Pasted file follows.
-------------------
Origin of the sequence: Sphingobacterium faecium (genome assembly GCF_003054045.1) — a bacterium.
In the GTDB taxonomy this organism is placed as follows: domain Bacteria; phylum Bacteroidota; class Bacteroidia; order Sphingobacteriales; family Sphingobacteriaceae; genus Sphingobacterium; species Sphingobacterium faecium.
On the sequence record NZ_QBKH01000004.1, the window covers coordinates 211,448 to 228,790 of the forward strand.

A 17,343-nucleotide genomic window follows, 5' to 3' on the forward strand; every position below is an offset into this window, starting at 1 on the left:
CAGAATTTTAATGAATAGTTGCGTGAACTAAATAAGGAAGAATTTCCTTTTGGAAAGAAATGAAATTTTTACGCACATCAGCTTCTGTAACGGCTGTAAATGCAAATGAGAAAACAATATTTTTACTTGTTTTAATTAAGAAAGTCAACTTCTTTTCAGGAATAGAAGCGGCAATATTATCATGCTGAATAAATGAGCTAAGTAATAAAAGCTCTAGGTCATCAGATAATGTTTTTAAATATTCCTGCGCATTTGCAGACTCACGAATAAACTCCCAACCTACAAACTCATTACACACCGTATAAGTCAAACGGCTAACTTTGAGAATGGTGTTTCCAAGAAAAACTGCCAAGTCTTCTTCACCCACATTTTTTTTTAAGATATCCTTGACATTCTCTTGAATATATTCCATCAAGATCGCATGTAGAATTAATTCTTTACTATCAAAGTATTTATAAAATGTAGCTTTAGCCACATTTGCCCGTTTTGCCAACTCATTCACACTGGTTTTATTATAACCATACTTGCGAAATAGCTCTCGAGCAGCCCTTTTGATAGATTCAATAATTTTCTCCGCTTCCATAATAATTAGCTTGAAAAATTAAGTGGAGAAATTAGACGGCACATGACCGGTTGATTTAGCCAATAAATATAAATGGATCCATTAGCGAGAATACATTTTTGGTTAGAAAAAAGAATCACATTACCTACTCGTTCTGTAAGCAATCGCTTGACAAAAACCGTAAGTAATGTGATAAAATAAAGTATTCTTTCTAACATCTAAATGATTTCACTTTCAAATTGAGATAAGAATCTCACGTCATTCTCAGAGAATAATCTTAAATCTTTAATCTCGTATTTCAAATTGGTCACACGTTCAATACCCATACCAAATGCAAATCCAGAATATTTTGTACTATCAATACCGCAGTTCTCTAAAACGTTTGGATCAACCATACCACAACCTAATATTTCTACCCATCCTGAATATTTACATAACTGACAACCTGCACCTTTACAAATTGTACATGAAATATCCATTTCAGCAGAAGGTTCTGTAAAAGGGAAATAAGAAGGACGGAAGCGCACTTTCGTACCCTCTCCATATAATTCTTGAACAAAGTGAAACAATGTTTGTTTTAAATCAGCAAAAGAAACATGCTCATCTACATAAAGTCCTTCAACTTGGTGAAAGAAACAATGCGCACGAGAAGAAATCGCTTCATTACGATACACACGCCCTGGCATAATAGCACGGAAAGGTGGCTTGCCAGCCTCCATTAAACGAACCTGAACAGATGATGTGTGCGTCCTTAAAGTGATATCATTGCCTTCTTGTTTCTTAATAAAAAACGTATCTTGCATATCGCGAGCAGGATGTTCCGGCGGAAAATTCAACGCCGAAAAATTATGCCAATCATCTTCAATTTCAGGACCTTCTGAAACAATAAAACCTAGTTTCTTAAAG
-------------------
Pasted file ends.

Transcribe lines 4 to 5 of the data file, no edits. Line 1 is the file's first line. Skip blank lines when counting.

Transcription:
A 17,343-nucleotide genomic window follows, 5' to 3' on the forward strand; every position below is an offset into this window, starting at 1 on the left:
CAGAATTTTAATGAATAGTTGCGTGAACTAAATAAGGAAGAATTTCCTTTTGGAAAGAAATGAAATTTTTACGCACATCAGCTTCTGTAACGGCTGTAAATGCAAATGAGAAAACAATATTTTTACTTGTTTTAATTAAGAAAGTCAACTTCTTTTCAGGAATAGAAGCGGCAATATTATCATGCTGAATAAATGAGCTAAGTAATAAAAGCTCTAGGTCATCAGATAATGTTTTTAAATATTCCTGCGCATTTGCAGACTCACGAATAAACTCCCAACCTACAAACTCATTACACACCGTATAAGTCAAACGGCTAACTTTGAGAATGGTGTTTCCAAGAAAAACTGCCAAGTCTTCTTCACCCACATTTTTTTTTAAGATATCCTTGACATTCTCTTGAATATATTCCATCAAGATCGCATGTAGAATTAATTCTTTACTATCAAAGTATTTATAAAATGTAGCTTTAGCCACATTTGCCCGTTTTGCCAACTCATTCACACTGGTTTTATTATAACCATACTTGCGAAATAGCTCTCGAGCAGCCCTTTTGATAGATTCAATAATTTTCTCCGCTTCCATAATAATTAGCTTGAAAAATTAAGTGGAGAAATTAGACGGCACATGACCGGTTGATTTAGCCAATAAATATAAATGGATCCATTAGCGAGAATACATTTTTGGTTAGAAAAAAGAATCACATTACCTACTCGTTCTGTAAGCAATCGCTTGACAAAAACCGTAAGTAATGTGATAAAATAAAGTATTCTTTCTAACATCTAAATGATTTCACTTTCAAATTGAGATAAGAATCTCACGTCATTCTCAGAGAATAATCTTAAATCTTTAATCTCGTATTTCAAATTGGTCACACGTTCAATACCCATACCAAATGCAAATCCAGAATATTTTGTACTATCAATACCGCAGTTCTCTAAAACGTTTGGATCAACCATACCACAACCTAATATTTCTACCCATCCTGAATATTTACATAACTGACAACCTGCACCTTTACAAATTGTACATGAAATATCCATTTCAGCAGAAGGTTCTGTAAAAGGGAAATAAGAAGGACGGAAGCGCACTTTCGTACCCTCTCCATATAATTCTTGAACAAAGTGAAACAATGTTTGTTTTAAATCAGCAAAAGAAACATGCTCATCTACATAAAGTCCTTCAACTTGGTGAAAGAAACAATGCGCACGAGAAGAAATCGCTTCATTACGATACACACGCCCTGGCATAATAGCACGGAAAGGTGGCTTGCCAGCCTCCATTAAACGAACCTGAACAGATGATGTGTGCGTCCTTAAAGTGATATCATTGCCTTCTTGTTTCTTAATAAAAAACGTATCTTGCATATCGCGAGCAGGATGTTCCGGCGGAAAATTCAACGCCGAAAAATTATGCCAATCATCTTCAATTTCAGGACCTTCTGAAACAATAAAACCTAGTTTCTTAAAG